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Seminar LMGP - 03/07/2018 - Prof Eric PROUZET

Published on May 16, 2018
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Seminar July 3, 2018
Grenoble INP - Phelma
3 parvis Louis Néel - 38000 Grenoble
Accès : TRAM B arrêt Cité internationale
Free entrance - No registration
2:00 pm Seminar room of the LMGP

Innovation versus Research: do we have it right?

prouzet-profile-220x306.jpg

prouzet-profile-220x306.jpg

Prof. Eric Prouzet
Chemistry and Nanotechnology
University of Waterloo (ON), Canada
Co-founder & CEO of "Intelligence & Management of Information Inc."

Abstract :
For many years, the universal motto in academic communities has been that "innovation is the direct result of research," from which it was easy to conclude that "if we want more innovation, we need more research!"
As the funding agencies began to ask us how our research could lead to innovation, we had to explain in our proposals why our Nation or even the World needed our research (a.k.a. funding us). And how we would solve significant challenges like energy, water, food, pollution, etc. Because it is often assumed now that the goal of the research is -only?- to lead to innovation.
There is also an entirely accepted statement regarding the fact that a community or even a country (e.g. France) is "good in innovation, but bad in commercialization." Is it true? Or do we miss what innovation means, that "innovation" is not a synonym for "invention" for example?
I have a rather long experience as a researcher in Materials Science, published papers in international tier Journals, even filed patents from my work. I also created a first startup company on biotechnologies, which I failed magnificently. Then, learning a little bit from my mistakes, I created a second startup on Information management, while trying to identify what I made wrong in the first place, and how I could fix it.
Based on this dual experience, I aim to open the discussion we should start among researchers about the actual place we must allocate to research and innovation, and beyond it how we want to articulate them for more effective results on both parts.
In this talk, I will introduce first the logical steps, which we are usually told to follow (e.g. file a patent, write a business plan), when we want to convert research into innovation and explain how these steps will take us to an absolute failure most of the time.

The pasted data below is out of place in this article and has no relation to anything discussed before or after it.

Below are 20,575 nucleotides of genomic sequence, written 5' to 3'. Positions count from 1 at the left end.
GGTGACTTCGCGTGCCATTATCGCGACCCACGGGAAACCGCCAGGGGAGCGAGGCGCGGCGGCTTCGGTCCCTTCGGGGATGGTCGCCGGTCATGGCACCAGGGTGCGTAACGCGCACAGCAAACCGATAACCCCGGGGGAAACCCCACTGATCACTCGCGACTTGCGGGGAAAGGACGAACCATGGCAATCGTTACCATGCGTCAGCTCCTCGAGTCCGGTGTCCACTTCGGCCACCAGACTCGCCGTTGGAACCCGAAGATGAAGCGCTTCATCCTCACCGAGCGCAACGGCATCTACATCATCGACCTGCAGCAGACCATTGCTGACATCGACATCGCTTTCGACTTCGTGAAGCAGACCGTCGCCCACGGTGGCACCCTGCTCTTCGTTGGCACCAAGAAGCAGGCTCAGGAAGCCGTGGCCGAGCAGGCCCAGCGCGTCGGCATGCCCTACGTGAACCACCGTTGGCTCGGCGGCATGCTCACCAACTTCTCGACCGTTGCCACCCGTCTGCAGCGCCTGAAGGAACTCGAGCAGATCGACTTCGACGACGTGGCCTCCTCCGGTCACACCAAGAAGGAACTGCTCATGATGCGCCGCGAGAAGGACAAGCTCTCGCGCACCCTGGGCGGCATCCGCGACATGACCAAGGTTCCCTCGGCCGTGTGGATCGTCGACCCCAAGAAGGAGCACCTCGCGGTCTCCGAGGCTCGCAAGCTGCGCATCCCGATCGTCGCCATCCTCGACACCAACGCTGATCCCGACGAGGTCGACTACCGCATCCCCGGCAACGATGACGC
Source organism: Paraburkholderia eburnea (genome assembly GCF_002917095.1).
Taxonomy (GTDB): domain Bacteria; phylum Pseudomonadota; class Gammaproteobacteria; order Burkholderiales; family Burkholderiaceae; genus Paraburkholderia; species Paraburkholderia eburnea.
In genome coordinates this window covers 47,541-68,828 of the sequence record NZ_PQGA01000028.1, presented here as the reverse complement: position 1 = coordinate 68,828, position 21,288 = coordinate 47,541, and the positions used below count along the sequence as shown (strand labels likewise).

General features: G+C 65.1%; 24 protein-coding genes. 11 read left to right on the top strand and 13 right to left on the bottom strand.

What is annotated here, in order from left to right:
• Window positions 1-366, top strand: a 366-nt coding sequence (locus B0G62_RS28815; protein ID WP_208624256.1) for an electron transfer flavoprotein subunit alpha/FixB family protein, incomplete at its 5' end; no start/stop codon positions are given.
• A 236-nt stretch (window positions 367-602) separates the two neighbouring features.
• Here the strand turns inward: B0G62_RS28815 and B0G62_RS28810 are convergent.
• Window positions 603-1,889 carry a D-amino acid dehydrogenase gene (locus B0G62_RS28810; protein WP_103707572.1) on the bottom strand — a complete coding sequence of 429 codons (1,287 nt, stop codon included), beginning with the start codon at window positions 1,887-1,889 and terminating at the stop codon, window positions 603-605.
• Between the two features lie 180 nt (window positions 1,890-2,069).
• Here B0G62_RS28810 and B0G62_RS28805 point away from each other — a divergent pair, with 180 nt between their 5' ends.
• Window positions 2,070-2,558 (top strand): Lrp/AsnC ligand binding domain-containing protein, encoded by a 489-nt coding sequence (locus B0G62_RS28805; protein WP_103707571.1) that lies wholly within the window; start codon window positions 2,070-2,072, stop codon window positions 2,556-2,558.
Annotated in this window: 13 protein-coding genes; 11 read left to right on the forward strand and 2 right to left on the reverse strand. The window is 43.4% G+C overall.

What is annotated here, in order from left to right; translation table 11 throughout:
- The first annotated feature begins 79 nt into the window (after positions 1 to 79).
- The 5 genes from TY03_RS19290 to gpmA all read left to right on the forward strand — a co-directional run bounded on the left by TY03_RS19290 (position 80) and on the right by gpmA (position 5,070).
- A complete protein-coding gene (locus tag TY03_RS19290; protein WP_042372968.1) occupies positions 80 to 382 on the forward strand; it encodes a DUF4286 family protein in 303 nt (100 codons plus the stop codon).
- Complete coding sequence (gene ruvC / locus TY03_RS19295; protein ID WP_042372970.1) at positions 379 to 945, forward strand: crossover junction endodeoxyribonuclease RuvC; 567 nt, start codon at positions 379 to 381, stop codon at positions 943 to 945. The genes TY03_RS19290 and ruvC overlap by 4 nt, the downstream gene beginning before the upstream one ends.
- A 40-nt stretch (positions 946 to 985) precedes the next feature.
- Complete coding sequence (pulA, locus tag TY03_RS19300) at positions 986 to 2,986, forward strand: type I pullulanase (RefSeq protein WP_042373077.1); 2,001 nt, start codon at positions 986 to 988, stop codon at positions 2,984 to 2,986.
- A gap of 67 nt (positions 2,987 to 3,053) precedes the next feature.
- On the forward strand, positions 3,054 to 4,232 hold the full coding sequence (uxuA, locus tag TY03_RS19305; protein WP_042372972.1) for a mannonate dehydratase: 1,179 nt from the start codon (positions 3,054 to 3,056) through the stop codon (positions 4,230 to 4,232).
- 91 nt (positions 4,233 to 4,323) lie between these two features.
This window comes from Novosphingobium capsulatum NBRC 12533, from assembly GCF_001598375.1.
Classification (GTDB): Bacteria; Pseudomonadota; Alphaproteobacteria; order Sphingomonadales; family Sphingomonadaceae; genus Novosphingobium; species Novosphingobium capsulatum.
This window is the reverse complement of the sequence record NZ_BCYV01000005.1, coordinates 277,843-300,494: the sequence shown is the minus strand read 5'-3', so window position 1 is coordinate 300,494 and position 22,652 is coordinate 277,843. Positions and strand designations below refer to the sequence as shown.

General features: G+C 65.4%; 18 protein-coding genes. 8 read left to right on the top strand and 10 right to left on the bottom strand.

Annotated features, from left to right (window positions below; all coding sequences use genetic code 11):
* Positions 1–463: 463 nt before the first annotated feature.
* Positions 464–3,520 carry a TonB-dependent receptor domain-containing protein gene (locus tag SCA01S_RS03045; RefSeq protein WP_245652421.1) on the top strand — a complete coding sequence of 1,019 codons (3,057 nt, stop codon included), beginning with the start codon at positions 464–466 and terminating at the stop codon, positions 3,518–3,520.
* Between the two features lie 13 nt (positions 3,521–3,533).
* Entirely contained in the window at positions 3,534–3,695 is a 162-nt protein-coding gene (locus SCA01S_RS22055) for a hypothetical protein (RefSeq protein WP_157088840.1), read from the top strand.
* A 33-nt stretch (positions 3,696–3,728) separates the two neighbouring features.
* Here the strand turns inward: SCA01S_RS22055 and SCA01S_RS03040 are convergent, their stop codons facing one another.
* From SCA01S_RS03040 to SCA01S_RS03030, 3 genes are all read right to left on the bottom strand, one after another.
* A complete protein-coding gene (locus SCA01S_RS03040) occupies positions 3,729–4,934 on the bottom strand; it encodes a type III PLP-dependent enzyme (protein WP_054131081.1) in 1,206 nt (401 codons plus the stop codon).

I will introduce why different driving forces lead research and innovation and why one (innovation) is not the natural result of the other (research). In other words, innovation is not just a discovery waiting to be brought to market.
I will describe the differences between "property," "function," and "value," and try to assess the four types of functions we can define, and which we should "activate" to confer value to our innovation.
Starting from some examples from the recent scientific literature, we'll see how our claims about the importance of results are somewhat flawed by the absolute need of convincing that research is self-justified by the "soon-to-come" innovation, which almost never happens.
On the contrary, we will see also that some rather quiet revolutions illustrated from material science, changed the world, despite the lack of real recognition they deserved.
As researchers, we can relax: research and innovation are connected. We will see how some functional analysis can help us, whatever our activity, to contribute directly or not to innovation. It happens that researchers can use their skills, if they add a couple of others, to follow the innovation path successfully if they want. Therefore, in the last part, we'll see how we can use simple and fast methods to assess if our idea or our "invention" can turn into a potential innovation, and what we should better do as the first step along this long road.

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Written by Michele San Martin

Date of update May 16, 2018

Communauté Université Grenoble Alpes